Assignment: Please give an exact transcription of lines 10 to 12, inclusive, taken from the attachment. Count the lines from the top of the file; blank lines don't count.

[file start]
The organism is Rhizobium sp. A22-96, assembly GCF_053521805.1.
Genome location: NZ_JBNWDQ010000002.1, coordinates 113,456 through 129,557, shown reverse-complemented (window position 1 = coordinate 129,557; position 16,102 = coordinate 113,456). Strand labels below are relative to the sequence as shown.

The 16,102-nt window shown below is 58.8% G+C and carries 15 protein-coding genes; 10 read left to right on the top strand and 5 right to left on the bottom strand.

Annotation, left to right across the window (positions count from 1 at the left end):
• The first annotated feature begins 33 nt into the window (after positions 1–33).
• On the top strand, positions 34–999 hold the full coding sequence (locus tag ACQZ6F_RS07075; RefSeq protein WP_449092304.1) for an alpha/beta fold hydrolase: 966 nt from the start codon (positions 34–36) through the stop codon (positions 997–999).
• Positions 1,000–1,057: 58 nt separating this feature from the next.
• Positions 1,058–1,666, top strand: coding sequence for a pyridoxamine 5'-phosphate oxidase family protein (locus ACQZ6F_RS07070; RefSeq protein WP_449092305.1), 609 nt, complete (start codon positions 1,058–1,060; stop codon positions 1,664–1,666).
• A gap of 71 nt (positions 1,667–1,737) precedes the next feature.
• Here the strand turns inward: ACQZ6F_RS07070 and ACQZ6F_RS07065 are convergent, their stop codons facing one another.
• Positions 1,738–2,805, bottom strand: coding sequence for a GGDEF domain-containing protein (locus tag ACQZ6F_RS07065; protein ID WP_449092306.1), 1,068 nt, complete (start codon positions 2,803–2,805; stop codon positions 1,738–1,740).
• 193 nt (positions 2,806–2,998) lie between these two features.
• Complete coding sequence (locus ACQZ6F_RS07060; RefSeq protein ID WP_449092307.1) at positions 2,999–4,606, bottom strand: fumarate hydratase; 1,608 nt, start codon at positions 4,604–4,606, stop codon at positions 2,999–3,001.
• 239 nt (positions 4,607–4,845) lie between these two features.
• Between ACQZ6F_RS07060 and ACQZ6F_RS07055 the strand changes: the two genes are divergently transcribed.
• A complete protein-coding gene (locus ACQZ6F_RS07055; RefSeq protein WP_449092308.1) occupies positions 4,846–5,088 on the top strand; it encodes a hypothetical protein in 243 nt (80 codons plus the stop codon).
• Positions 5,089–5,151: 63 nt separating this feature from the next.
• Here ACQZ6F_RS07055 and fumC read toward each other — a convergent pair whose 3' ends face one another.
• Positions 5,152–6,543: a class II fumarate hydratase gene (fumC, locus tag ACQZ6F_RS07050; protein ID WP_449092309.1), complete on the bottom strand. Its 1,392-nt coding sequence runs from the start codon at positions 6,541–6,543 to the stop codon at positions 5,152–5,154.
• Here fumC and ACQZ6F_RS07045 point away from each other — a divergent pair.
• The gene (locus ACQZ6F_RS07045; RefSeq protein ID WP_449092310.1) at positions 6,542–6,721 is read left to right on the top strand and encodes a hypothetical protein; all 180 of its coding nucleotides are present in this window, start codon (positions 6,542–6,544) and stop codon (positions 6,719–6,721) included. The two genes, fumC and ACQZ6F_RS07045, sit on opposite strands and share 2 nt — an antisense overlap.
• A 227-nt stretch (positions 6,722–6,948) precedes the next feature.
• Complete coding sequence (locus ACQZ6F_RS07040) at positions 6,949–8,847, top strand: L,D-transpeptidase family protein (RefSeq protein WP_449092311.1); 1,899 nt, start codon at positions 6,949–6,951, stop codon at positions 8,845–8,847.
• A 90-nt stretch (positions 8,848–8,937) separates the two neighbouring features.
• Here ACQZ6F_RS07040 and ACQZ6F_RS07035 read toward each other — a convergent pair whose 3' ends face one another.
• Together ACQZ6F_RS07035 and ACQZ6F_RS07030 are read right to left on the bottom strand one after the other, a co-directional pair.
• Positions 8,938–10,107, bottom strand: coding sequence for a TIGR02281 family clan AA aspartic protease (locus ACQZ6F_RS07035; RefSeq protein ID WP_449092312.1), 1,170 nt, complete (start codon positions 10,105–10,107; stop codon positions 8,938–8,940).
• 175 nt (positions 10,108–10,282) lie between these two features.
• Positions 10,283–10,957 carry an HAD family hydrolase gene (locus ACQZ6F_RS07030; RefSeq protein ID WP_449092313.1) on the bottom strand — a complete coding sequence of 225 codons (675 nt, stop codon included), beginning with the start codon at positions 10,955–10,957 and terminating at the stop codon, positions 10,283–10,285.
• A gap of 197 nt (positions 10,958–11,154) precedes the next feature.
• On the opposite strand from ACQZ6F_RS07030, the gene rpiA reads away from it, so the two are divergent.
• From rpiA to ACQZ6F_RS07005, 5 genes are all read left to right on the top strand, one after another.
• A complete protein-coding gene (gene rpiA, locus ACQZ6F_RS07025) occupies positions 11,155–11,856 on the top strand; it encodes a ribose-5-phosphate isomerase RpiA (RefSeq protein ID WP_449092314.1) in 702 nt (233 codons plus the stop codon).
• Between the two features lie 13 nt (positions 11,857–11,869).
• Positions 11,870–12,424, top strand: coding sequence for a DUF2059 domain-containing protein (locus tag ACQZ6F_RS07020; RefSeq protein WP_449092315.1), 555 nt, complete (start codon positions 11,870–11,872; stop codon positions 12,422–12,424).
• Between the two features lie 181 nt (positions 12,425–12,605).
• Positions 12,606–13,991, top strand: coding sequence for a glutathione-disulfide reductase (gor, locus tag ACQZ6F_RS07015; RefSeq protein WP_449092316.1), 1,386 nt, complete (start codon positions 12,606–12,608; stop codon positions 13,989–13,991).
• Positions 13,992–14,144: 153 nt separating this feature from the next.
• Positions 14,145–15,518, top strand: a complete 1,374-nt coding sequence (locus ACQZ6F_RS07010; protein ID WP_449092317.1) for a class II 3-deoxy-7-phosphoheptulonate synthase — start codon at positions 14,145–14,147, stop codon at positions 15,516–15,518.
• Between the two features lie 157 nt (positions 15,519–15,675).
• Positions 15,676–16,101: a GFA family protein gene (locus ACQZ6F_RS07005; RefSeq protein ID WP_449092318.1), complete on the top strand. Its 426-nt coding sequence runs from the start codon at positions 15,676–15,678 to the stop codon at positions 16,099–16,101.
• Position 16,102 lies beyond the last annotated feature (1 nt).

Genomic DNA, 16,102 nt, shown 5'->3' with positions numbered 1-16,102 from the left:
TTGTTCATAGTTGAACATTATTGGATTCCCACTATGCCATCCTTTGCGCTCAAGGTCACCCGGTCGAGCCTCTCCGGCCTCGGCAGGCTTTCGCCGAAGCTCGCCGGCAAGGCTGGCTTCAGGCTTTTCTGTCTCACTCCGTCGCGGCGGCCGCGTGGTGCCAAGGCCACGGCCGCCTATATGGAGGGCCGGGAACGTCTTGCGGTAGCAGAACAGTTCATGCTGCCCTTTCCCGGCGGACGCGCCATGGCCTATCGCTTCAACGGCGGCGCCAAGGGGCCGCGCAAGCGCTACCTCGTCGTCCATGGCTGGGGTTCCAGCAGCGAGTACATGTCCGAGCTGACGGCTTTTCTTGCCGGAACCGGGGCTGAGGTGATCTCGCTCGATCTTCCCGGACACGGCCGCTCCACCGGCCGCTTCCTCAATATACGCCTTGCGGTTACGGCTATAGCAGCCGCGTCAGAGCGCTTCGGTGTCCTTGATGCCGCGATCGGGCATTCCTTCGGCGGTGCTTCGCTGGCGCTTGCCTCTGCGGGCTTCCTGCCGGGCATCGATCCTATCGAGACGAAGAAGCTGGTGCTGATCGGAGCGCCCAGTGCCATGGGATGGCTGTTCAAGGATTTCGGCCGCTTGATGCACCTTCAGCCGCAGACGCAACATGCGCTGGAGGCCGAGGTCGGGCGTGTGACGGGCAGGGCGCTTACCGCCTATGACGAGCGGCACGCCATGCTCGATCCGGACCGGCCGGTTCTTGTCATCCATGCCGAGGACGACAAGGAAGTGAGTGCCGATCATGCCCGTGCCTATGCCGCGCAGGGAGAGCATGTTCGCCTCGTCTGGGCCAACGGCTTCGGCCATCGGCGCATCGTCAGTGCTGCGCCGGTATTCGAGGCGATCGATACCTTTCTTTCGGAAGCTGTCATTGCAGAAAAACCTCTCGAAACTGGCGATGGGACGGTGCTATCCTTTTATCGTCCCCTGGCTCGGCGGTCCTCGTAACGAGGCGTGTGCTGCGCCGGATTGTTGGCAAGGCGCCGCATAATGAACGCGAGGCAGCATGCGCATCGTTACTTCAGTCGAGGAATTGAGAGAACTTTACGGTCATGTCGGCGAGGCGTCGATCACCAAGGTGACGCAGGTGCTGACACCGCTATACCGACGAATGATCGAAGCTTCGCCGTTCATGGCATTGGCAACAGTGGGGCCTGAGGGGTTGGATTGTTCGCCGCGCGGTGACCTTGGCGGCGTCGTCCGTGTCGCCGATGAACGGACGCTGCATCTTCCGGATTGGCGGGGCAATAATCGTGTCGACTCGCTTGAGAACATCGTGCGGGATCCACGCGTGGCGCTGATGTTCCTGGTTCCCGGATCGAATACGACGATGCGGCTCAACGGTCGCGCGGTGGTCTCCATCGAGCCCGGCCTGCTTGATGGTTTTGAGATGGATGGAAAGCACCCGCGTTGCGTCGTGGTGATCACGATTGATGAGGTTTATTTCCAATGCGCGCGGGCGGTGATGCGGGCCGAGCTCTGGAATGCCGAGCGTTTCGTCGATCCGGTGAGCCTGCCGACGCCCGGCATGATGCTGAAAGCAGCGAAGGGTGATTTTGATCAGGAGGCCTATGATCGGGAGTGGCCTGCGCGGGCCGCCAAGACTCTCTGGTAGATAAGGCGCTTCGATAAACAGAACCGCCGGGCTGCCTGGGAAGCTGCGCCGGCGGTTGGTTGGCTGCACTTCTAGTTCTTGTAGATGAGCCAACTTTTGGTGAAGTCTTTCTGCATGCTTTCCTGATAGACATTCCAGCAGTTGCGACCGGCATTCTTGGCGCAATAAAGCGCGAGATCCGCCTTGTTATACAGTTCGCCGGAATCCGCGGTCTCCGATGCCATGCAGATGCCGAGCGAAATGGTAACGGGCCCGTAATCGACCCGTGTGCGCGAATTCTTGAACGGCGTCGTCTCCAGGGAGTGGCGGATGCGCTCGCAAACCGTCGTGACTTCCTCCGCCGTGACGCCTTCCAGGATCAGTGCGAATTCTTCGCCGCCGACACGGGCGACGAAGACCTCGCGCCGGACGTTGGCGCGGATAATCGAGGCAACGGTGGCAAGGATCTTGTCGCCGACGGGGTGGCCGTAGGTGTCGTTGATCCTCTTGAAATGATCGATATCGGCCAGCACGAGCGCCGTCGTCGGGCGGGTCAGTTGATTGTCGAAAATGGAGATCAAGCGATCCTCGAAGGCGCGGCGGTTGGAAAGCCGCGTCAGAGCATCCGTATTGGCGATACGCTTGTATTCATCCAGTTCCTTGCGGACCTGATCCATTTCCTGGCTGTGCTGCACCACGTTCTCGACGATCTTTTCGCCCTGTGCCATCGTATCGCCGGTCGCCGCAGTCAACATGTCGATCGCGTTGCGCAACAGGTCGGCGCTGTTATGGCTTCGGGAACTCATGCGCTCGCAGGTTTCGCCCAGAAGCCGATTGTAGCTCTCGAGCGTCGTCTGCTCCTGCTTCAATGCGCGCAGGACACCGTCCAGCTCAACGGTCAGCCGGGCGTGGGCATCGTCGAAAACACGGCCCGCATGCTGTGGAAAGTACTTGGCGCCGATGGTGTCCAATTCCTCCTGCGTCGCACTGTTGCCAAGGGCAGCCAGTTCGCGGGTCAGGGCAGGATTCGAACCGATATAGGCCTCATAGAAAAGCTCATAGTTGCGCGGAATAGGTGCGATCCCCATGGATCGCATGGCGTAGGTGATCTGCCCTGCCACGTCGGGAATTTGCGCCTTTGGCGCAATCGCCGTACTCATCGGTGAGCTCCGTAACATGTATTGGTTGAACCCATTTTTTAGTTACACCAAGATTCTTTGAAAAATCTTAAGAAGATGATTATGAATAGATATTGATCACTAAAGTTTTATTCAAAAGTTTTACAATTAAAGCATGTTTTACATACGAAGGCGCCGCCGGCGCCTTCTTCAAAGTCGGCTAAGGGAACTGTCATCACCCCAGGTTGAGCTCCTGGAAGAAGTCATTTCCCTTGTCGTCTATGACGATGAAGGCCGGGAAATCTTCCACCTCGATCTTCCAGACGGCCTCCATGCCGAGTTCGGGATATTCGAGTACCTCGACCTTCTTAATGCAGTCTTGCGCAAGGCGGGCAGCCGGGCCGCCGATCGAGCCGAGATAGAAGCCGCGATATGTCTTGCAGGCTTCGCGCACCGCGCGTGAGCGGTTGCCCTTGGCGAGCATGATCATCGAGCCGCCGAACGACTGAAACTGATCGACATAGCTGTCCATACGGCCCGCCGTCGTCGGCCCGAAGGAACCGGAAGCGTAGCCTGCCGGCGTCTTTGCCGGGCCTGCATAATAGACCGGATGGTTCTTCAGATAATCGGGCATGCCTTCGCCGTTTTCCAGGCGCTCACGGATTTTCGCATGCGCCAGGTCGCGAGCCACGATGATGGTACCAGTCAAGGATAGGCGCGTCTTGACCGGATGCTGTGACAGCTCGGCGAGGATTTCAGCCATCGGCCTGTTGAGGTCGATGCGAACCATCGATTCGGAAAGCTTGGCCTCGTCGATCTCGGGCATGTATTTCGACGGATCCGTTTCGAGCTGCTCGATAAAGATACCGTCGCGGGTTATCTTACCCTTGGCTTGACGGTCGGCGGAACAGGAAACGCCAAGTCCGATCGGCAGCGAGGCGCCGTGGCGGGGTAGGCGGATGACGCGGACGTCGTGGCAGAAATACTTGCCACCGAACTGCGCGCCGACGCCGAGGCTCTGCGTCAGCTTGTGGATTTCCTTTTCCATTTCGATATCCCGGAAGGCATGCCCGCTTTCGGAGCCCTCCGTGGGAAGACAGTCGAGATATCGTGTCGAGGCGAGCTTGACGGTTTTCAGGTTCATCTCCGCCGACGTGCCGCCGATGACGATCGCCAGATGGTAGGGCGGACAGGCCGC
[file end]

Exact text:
• Here the strand turns inward: ACQZ6F_RS07070 and ACQZ6F_RS07065 are convergent, their stop codons facing one another.
• Positions 1,738–2,805, bottom strand: coding sequence for a GGDEF domain-containing protein (locus tag ACQZ6F_RS07065; protein ID WP_449092306.1), 1,068 nt, complete (start codon positions 2,803–2,805; stop codon positions 1,738–1,740).
• 193 nt (positions 2,806–2,998) lie between these two features.